My RA doctor sent me to an Oncologist and her reason to me included such words that I could not get it. All I remember is that something had to be checked out and they will try one thing and there could be some other means…bla bla,… I have not been good about asking direct questions. Maybe I don;t want the answers. But now after two visits to the Oncologists and one blood work getting messed up, I spoke up. He said that the Free Kappa and Lambada Light chains were showing possible signs of Multiple Myeloma. One more blood test to use a compare and I got a call yesterday saying that the tests results show a 1% read. He wants to wait it out about a year and follow me then. He thinks that maybe this is showing up because of something else is wrong. Gee, don’t I get a hint of what that could be? Also, I have read if you put off treating Myeloma, it could be harder to get it. Ok, I am sending a note to my Primary and to my RA and putting them on notice. I want to know what it is that could be causing even the low reading if I don’t it? What else is wrong?? Anyone have any experience with Myeloma?
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@henriques, I believe you were asking this question of @carolee888 or perhaps @gingerw. I'm tagging them so they see your questions.
There are numerous blood and urine tests which will be done to diagnose Multiple Myeloma. There is a large amount of excellent information on web sites regarding the disease, possible different stages of it (MGUS, Asymptomatic Myeloma), ways to diagnose the disease, treatments, etc. Numerous excellent support sites including this one and others. Get an oncologist who will be an active partner in this disease, not someone who just talks and doesn't explain. I have an automimmune condition also (PMR) plus possibly something else and the rheumatologist believes my Smoldering Myeloma complicates this.
@henriques I will be 70 this year. I was diagnosed with MGUS November 2017, smoldering myeloma November 2018, Active Multiple Myeloma November 2019, and started chemotherapy August 2021. I have been on chemo since then. In addition to the mm, I am a chronic kidney disease patient [unrelated to the myeloma] and am on daily dialysis. This complicates my case, but i have a marvelous team who works together.
By the way, the timeline demonstrated above is not the way most people advance. My hematologist/oncologist and I agree that I must be an overachiever! The vast majority of people go many years with no advancement of their condition.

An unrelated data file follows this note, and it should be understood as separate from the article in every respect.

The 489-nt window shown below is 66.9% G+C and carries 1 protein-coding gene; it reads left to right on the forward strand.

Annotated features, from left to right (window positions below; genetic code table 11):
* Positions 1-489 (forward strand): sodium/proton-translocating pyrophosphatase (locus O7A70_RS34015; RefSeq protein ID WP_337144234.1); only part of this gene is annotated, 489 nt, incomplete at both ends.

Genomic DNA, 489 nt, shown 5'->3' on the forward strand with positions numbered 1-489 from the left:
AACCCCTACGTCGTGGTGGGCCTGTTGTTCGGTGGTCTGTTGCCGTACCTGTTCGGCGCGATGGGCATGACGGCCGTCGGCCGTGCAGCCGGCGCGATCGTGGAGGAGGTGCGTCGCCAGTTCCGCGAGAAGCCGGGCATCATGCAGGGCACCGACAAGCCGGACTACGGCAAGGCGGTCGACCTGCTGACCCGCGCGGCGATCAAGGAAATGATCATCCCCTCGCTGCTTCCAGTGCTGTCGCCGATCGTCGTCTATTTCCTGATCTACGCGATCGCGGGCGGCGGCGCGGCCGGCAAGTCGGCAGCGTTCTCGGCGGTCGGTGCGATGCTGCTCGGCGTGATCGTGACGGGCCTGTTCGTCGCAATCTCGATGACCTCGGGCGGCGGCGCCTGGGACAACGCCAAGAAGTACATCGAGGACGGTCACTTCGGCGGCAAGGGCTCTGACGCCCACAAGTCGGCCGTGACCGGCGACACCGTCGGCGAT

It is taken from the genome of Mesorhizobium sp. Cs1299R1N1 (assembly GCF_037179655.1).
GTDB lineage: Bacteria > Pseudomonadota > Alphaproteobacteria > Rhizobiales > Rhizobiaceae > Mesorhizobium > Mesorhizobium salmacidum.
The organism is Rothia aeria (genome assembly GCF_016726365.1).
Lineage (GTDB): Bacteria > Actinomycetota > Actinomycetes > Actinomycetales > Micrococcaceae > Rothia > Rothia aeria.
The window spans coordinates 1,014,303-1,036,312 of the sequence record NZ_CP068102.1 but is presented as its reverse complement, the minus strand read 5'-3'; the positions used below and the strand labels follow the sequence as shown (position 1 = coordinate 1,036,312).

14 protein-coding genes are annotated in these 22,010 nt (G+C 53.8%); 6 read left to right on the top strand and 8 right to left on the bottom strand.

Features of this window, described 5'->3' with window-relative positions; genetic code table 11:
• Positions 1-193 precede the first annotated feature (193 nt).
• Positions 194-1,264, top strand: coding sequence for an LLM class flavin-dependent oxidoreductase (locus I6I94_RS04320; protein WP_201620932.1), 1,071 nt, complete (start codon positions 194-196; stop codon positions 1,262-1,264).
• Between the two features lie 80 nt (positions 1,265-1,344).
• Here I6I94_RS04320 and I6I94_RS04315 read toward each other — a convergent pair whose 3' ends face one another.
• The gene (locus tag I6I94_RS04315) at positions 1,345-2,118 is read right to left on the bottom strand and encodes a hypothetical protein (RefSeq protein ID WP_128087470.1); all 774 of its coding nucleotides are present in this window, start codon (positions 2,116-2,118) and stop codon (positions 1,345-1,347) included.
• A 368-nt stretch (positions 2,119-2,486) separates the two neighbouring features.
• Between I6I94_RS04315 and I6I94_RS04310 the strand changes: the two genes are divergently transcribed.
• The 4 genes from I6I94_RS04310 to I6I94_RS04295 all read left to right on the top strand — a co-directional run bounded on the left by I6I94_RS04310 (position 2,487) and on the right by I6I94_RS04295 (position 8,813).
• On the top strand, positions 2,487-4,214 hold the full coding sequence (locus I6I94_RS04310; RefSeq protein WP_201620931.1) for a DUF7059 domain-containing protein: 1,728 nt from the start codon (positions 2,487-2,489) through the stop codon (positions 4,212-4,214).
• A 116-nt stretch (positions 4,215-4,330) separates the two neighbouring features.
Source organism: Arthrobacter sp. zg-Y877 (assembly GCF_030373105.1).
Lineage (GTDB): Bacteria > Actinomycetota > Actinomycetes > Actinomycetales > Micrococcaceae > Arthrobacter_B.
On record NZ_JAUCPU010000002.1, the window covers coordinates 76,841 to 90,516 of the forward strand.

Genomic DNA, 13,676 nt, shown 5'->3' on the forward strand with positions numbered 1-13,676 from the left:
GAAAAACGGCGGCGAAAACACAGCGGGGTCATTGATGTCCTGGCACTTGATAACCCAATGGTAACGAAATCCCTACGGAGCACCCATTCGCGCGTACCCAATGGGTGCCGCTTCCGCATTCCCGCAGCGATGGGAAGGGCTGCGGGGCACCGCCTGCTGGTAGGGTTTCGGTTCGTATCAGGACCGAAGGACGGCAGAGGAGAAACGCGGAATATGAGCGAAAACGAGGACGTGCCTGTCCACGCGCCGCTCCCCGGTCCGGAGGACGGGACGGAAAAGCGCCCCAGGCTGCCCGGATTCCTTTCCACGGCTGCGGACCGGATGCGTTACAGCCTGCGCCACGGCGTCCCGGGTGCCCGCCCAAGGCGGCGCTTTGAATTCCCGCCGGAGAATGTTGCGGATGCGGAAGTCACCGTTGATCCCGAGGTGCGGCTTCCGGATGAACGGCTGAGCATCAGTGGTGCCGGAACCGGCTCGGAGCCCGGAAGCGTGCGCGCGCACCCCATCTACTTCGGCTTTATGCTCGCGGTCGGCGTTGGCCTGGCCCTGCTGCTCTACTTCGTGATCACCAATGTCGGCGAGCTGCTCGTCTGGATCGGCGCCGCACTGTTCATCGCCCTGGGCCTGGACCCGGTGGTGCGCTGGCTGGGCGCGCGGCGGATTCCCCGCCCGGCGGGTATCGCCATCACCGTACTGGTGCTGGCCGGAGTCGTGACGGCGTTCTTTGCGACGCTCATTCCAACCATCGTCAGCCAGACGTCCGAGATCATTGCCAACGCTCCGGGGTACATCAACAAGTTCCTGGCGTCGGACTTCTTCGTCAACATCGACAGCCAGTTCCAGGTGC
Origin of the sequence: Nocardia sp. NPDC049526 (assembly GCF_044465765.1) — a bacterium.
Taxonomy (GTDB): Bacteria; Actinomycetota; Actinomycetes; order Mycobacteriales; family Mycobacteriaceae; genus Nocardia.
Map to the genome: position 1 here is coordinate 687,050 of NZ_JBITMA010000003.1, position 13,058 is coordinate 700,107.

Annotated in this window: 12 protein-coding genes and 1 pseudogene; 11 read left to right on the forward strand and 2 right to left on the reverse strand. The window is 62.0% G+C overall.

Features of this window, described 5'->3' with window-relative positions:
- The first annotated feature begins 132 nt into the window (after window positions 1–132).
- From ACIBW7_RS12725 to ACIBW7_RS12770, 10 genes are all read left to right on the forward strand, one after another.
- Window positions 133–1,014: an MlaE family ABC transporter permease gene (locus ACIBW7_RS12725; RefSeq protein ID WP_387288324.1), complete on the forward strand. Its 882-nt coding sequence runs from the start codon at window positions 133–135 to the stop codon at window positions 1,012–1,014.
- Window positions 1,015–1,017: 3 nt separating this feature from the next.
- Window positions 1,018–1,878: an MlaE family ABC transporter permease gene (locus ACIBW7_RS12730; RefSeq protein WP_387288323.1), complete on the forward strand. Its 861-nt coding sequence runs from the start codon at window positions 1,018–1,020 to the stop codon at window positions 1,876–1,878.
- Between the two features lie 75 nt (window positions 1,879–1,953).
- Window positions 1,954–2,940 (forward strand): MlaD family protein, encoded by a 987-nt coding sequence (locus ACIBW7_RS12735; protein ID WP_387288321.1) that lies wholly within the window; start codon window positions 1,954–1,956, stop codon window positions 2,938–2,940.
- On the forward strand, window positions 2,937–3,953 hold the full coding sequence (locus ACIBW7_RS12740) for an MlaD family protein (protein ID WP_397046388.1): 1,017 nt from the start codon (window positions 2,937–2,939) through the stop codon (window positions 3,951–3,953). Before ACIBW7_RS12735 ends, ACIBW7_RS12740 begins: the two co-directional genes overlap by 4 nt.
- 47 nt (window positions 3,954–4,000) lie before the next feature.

I was diagnosed with stage 3 myeloma 31 years ago, and been in remission the last decade. Each case differs. Our lessons learned & strategies are in 4 minute YouTube videos. Search patient 007 myeloma, then hit videos tab to see each episode.
I watched your video…..Very inspiring…..you have tremendous will power….also your wife's efforts truly need to be appreciated. I keep saying to myself my brother will see his children's children.
Thank you. I agree that my wife deserves the credit. We often virtually tell our story to blood cancer support groups, and welcome more opportunities. No fee, no medical advice, no drug promotions, just our experiences. Kathleen’s caregiver strategies and lessons learned are well received.
I’ve been “sitting on it and watching it” with my primary care physician and my hematologist. They follow patterns in blood results OVER TIME and that diagnosis is WAY PREMATURE still and I’ve had “this” since my mid 30’s and now I’m heading to age 60 and there was still a decision to wait on bone marrow biopsy.
You really can’t DEMAND a diagnosis and weigh it fairly.
I still don’t “have” multiple myeloma but I have anemia and hyponatremia and electrolyte imbalances. We have added elemental iron over the years and then doubled the daily dose to eventually remove iron deficiency as the cause of the lab results similar you are looking at.
Most people get by with increasing ferritin (iron) and there are a zillion other things that can cause such lab results.
My dr said to look for horses before we look for zebras.
I got the feeling I could probably INSIST on getting the bone marrow biopsy to VERIFY I might someday have a form of blood cancer. Then I could have my long-awaited DIAGNOSIS, maybe.
It still looks like could be lupus and could be a lack of proper rest and definitely could be caused by dietary supplements we all use. My choices were diuretics and made the electrolytes worse.
Getting the diagnosis is never a guarantee of anything but an opinion.
I gave it a lot of thought over the years and I decided to “get busy living or get busy dying” and I’ve had 58 years of misunderstood anemia and it’s starting to look worse but the cardiologist said I am ok but will have problems later in life and the nephrologist said I need to EAT PROPERLY and THAT was the most important detail I got.
Eat right, exercise, sleep right. You won’t get multiple myeloma nearly as soon, if ever.
Every dr I have said so.
We are stuck with self care management…
So I’m eating a lot of beans (legumes) and limiting fluids and NOT getting that diagnosis. I kept planning my death but found stuff I wanna do in the future. Adjusting my THINKING is the most important part of my self care routine.
@laurie6 Welcome to Mayo Clinic Connect. Great attitude! In the end, we need to be our own advocate, and be part of the team who makes up our caregiving people. We are the center of it all. The medical community can give us direction and thoughts all they want, but we make the decision on the action to take.
Most people who get a diagnosis of MGUS will never progress beyond that. Others will go many years before an active diagnosis of multiple myeloma. "Get busy living" is a good motto!
I wish I could take credit for that line. It’s from the Shawshank Redemption!
It stuck with me; made sense for any human at any age in any circumstances.